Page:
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REflection Matrix ImagiNg In wave SCiENCE

Project description

A universal theory of wave propagation independent of carrier or transport media

The wave nature of sound and light is behind applications and fields including ultrasound and optical imaging, radar and sonar technologies and seismology. However, just as the ripples of water in a lake break over leaves on the lake's surface, wave-front aberrations and scattering can degrade the integrity of sound and light waves in devices and technologies. Matrix formalisms have been developed to describe wave propagation between arrays of transducers in acoustics, optics and seismic imaging. Now, the EU-funded REMINISCENCE project is planning to unite these types of descriptions in a universally applicable matrix approach for large networks of sensors, leading to an information theory of wave imaging.


In wave imaging, we aim at characterizing an unknown environment by actively probing it and then recording the waves reflected by the medium. It is, for example, the principle of ultrasound imaging, optical coherence tomography for light or reflection seismology in geophysics. However, wave propagation from the sensors to the focal plane is often degraded by the heterogeneities of the medium itself. They can induce wave-front distortions (aberrations) and multiple scattering events that can strongly degrade the resolution and the contrast of the image. Aberration and multiple scattering thus constitute the most fundamental limits for imaging in all domains of wave physics.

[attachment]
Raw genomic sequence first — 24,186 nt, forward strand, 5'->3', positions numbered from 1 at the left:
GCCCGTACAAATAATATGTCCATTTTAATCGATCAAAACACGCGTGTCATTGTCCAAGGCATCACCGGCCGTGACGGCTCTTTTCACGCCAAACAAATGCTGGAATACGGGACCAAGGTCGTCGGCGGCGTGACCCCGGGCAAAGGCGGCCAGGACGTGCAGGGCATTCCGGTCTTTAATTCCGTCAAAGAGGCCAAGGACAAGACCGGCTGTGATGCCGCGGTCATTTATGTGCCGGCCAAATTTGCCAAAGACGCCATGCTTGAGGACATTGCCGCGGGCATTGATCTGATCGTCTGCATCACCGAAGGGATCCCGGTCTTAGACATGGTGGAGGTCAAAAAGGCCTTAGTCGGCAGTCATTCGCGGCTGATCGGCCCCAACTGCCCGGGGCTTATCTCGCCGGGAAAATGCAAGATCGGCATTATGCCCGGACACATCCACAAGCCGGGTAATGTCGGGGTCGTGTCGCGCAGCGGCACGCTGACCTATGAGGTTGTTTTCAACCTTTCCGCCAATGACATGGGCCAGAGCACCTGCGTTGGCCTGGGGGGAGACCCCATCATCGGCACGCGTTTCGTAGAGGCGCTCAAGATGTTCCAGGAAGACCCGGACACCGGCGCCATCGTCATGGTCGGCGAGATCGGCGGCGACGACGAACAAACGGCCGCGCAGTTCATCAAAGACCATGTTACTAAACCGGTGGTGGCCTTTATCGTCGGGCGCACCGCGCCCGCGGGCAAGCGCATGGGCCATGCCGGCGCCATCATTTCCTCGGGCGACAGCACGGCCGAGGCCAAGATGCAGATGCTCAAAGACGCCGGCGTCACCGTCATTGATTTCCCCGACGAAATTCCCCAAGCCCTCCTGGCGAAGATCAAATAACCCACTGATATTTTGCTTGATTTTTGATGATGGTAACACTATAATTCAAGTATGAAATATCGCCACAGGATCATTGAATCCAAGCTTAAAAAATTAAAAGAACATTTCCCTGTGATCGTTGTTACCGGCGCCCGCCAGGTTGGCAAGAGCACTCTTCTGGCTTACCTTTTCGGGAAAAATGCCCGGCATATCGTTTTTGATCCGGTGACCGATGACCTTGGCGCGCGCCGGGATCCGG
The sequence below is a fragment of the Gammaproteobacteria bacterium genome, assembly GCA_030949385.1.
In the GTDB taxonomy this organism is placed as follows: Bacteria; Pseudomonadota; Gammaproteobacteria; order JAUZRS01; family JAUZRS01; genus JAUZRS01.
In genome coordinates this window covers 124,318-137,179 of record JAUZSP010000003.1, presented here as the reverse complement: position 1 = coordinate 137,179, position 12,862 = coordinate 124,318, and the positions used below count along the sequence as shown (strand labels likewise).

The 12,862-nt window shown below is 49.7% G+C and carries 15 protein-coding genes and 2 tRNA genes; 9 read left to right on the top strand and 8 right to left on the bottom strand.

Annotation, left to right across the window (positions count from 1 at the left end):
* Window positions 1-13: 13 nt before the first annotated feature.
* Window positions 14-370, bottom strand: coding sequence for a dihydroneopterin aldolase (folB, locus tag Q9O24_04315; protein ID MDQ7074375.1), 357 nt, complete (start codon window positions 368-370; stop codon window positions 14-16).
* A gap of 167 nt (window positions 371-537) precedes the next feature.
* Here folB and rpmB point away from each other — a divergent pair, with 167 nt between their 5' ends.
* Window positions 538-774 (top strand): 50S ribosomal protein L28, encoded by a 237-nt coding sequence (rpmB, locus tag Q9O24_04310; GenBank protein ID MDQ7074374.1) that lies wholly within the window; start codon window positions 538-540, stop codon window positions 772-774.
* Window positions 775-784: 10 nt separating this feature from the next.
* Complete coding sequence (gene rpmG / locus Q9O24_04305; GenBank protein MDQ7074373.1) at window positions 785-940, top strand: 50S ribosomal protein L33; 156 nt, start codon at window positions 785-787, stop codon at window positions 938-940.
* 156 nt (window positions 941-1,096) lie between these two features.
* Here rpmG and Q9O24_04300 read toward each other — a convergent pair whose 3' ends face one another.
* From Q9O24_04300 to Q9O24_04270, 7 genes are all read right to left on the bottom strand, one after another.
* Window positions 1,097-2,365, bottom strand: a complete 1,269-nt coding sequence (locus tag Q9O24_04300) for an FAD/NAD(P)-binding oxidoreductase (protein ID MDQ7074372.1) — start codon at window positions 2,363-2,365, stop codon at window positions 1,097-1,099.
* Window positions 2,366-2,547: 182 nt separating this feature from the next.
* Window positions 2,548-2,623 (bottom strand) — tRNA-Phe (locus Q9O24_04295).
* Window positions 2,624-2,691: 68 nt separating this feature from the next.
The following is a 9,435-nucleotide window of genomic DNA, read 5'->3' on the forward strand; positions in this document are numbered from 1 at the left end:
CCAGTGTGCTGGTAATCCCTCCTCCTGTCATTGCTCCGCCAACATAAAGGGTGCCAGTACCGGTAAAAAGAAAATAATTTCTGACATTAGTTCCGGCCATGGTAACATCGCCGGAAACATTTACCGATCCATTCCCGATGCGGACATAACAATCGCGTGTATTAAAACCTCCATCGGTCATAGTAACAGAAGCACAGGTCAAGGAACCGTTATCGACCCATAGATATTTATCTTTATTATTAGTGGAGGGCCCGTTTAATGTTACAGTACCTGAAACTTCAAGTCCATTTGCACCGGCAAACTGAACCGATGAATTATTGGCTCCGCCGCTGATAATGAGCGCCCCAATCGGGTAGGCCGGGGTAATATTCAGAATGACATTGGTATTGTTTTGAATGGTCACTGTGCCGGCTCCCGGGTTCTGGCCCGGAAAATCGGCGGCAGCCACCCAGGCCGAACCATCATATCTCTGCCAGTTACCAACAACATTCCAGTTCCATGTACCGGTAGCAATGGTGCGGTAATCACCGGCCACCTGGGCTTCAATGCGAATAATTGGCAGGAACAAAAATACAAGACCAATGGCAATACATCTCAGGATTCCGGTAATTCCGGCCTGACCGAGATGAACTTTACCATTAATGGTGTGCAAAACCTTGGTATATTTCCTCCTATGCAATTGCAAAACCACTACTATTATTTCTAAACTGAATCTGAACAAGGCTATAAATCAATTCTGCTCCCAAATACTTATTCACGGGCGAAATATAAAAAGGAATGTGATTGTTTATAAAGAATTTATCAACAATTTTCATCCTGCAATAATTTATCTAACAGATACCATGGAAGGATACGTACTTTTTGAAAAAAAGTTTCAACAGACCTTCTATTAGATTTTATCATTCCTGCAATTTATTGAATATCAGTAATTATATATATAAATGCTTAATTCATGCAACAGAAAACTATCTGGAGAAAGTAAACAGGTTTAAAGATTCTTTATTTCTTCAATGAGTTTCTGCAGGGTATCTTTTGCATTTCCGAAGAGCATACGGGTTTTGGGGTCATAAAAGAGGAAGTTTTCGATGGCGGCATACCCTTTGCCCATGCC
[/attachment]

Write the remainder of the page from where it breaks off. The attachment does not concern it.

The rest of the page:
However, the emergence of large-scale sensors array and recent advances in data science pave the way towards a next revolution in wave imaging. In that context, I want to develop a universal matrix approach of wave imaging in heterogeneous media. Such a formalism is actually the perfect tool to capture the input-output correlations of the wave-field with a large network of sensors. This matrix approach will allow to overcome aberrations over large imaging volumes, thus breaking the field-of-view limitations of conventional adaptive focusing methods. It will also lead to the following paradigm shift in wave imaging: Whereas multiple scattering is generally seen as a nightmare for imaging, the matrix approach will take advantage of it for ultra-deep imaging. Besides direct imaging applications, this project will also provide a high-resolution tomography of the wave velocity and a promising characterization tool based on multiple scattering quantification. Based on all these advances, the ultimate goal of this project will be to develop an information theory of wave imaging. Throughout this project, I will apply all these concepts both in optics (for in-depth imaging of biological tissues), ultrasound imaging (for medical diagnosis) and seismology (for monitoring of volcanoes and fault zones).

Host institution

Net EU contribution
€ 1 999 705,00
75794 Paris

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Ile-de-France Ile-de-France Paris
Activity type
Research Organisations
Total cost
€ 1 999 705,00

Beneficiaries (1)